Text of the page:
Advocates optimistic as Minnesota Legislature poised for votes on same-sex marriage measure
ST. PAUL — Gay marriage supporters feel victory in the air.
Their confidence is high as Minnesota state representatives plan to vote on overturning an existing same-sex marriage ban on Thursday, with senators following in a few days.
“We’ve felt pretty good in the Senate for a long time,” bill sponsor Scott Dibble, DFL-Minneapolis, said after the Senate Finance Committee on Tuesday passed his measure on a split voice vote.
Even gay marriage opponent Sen. Bill Ingebrigtsen, R-Alexandria, said the bill likely will pass the Senate. But he expressed doubt that it could make it through the House.
When Democratic House leaders scheduled their vote for Thursday, it signaled they think they have the votes to pass the measure. House Speaker Paul Thissen, DFL-Minneapolis, has said for months that he will not bring the measure up for a full House vote unless he knows the votes are there.
The Senate could take up the bill as early as Saturday.
Even with bill supporters expressing confidence it will pass, they are keeping up their campaign, including raising money.
“We are so close to achieving the dream of thousands of same-sex couples to legally marry the person they love, to protect their families and to take responsibility for each other,” Campaign Manager Richard Carlbom of Minnesotans United said. “We can’t stop now, because we aren’t there yet.”
Carlbom’s organization enlisted just-released Vikings punter Chris Kluwe to send his own fund-raising email.
Kluwe wrote: “I’m sure going to miss the land of 10,000 lakes, but I know you’ll keep working to make Minnesota a better place for ALL families.”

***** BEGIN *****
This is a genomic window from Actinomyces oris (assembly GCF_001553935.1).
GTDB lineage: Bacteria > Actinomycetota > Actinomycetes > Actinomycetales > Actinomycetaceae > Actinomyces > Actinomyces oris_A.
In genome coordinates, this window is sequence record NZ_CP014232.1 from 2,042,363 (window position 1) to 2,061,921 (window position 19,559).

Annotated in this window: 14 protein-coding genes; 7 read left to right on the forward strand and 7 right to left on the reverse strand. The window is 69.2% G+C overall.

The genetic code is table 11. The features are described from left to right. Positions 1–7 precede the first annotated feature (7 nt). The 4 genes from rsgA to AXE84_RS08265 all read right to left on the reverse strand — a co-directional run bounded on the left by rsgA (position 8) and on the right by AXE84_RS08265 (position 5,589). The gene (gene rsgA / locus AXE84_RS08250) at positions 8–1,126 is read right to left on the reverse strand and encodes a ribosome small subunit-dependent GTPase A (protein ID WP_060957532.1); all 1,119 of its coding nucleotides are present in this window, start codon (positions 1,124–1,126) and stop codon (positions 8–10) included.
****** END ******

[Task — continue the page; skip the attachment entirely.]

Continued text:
The House vote will come six months and three days after Minnesotans defeated an attempt to write into the state Constitution a ban on gay marriage, the first major defeat in the country for the anti-gay marriage campaign.
Since then, a national movement has grown to allow gay marriage, with a Tuesday vote in the Delaware Senate the latest action.
While earlier public opinion polls showed a majority of Minnesotans oppose gay marriage, that has been changing as the most recent one indicated 51 percent now back the idea.
Bills to overturn the existing law banning gay marriage have been discussed for years, but had little chance of getting past Republican opposition until Democrats took control of the House, Senate and governor’s office this year.
Ingebrigtsen warned that if the GOP regains control, there will be efforts to restore the ban.
“I know there is no place for the Bible in the Legislature,” the senator said, but he and others who oppose gay marriage will continue to fight the proposition.
Minnesota gay marriage opponents on Monday brought people in from New York to spell out problems they encountered after that state approved same-sex marriage.
They said businesses that refuse to deal with gay couples are getting into legal trouble.
Dibble said religion-related organizations would be exempt from his bill. However, business would not be allowed to treat gay couples different than straight ones.
Gay marriage opponents say they remain confident.
“Right now, we believe the votes are not there to pass,” said Executive Director Jason Adkins of the Minnesota Catholic Conference, an anti-gay marriage leader.
If rural Democratic lawmakers vote in favor of the bill, Adkins said, they will go against their districts’ views on the issue and face of the possibility of losing the next election.